Photo: Justin Kern, Flickr Creative Commons
The movie was good though. If you're at all interested in people pushing their physical and emotional limits and think imagery from the wilderness out West is just awesome, it's worth watching. If landscapes and tired people on bikes doesn't strike your fancy, maybe it's not so good. I'm not sure this is necessarily a transcendent documentary that can make the topic fascinating even to those who don't come into the thing interested in the subject matter, but I liked it.
The only problem is that watching the movie made want to actually take on the challenge of riding on a mountain bike from Banff, Canada, to the border with Mexico along the Great Divide. The ride is over 2,000 miles and seems to take around a full month of riding for most who finish it, which is not many. Researching the actual race did not help this desire to try it myself. The official grand depart for the race is in early June and I could probably finish it before I had to be back to work in late July. I wouldn't even have to take off work. Plus, the hardest parts of the trip (besides riding a bike more than 2,000 miles over the course of a few weeks) is sleeping outside with only what you can carry and loneliness. Considering the fact that I enjoy backpack camping and am not particularly susceptible to loneliness, I could be an ideal candidate to actually do this.
The only problem is that I have a wife and kids back home and it's against the rules to have any contact with friends or family during the race. I could personally handle that because I'm kind of a jerk. The problem is that my wife and kids wouldn't be fond of that and I'm not enough of a jerk to completely not care about what they think.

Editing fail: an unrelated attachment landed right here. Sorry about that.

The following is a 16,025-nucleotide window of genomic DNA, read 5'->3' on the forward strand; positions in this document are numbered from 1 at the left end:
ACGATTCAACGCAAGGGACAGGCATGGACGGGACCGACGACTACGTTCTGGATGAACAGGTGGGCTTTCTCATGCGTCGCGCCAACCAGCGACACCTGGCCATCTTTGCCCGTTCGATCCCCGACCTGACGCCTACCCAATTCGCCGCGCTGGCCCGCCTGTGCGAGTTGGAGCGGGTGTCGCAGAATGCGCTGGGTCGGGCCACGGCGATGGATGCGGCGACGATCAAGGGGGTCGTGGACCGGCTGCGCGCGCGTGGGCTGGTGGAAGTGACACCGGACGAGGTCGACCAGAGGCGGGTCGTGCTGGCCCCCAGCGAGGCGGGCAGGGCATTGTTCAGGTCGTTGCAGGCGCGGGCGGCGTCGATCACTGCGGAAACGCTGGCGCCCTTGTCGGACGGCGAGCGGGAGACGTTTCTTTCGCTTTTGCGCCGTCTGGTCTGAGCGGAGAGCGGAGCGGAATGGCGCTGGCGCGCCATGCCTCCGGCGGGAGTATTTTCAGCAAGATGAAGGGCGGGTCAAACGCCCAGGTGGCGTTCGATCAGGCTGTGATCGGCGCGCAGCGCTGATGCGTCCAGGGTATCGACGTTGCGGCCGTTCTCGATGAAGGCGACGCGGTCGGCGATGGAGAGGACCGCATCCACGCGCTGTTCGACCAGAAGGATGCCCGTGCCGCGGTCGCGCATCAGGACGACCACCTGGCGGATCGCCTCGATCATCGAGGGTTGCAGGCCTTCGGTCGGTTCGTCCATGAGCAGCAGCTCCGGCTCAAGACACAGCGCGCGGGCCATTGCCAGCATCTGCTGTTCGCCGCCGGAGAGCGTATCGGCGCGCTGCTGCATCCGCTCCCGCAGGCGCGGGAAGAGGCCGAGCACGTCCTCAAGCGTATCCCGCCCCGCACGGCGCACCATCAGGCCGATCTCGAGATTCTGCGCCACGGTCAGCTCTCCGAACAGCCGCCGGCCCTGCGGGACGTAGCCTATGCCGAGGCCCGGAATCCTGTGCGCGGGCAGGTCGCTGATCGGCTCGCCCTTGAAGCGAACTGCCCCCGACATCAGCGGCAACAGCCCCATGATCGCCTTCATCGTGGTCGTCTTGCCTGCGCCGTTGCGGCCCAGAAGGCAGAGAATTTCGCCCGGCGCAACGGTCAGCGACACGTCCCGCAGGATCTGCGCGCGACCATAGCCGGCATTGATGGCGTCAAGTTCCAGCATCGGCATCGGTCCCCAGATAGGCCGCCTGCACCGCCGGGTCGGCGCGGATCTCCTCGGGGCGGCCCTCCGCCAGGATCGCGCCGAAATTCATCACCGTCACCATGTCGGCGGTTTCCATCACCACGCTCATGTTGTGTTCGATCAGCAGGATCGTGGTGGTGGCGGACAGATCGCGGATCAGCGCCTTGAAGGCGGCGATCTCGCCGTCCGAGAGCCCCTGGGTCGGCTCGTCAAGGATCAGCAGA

Well, the girl probably wouldn't care too much. She'd still be young enough next year that she'd just forget who I was after a week or two. No real suffering on her part. The boy is old enough to hold onto these things and stockpile them as fuel for future maladjustments, though.
Outside of the physical realm, I think I'm going to enter into a column-writing competition for McSweeney's. A friend posted a writing-type job opening a few weeks back that I think I would have actually enjoyed. I applied for it, of course, but it's been long enough without hearing anything that I'm assuming it's another case of my not even making the cut for the first round of interviews. It's a really good thing I actually have a reliable job already or I'd be getting really desperate by now. It's been years since the last nibble at my résumé. Despite that, it made me think about how I may have given up on my earlier career path too soon. Sure, the newspaper and a work schedule that had me seeing my wife only twice a week despite sleeping in the same bed was a dead end, but I think I bailed on that path for the known possibilities of education too soon, and public education has been a little like Calypso and her island for were for Odysseus. Sure, those summers without work are beautiful and that pension at a relatively young age is pleasant, but I'd really rather be somewhere else doing something else.
That's why I think I'm working on coming up with a concept and a pilot edition of a column for that contest. I want to start dipping my toes back into the work I'd rather be doing. I'm not in a financial situation to jump all the way in, but at least I can try to do what I can. As for the column, I have my idea, and I think it's something that's not been done a lot, but I'll wait to share it until after the contest. If I win, you'll get to see how I do with it. If I don't win, I'll get to publish my pilot here. The rules say I keep all rights to my submission.
I'm also strongly considering trying to take part in the National Novel Writing month. This is in no way a practical attempt at getting where I want to go, of course. The McSweeney's thing actually comes with money and a contract for writing for them for a year. I just want to try the novel because I have an idea, and, like riding the divide, I want to see if I have it in me.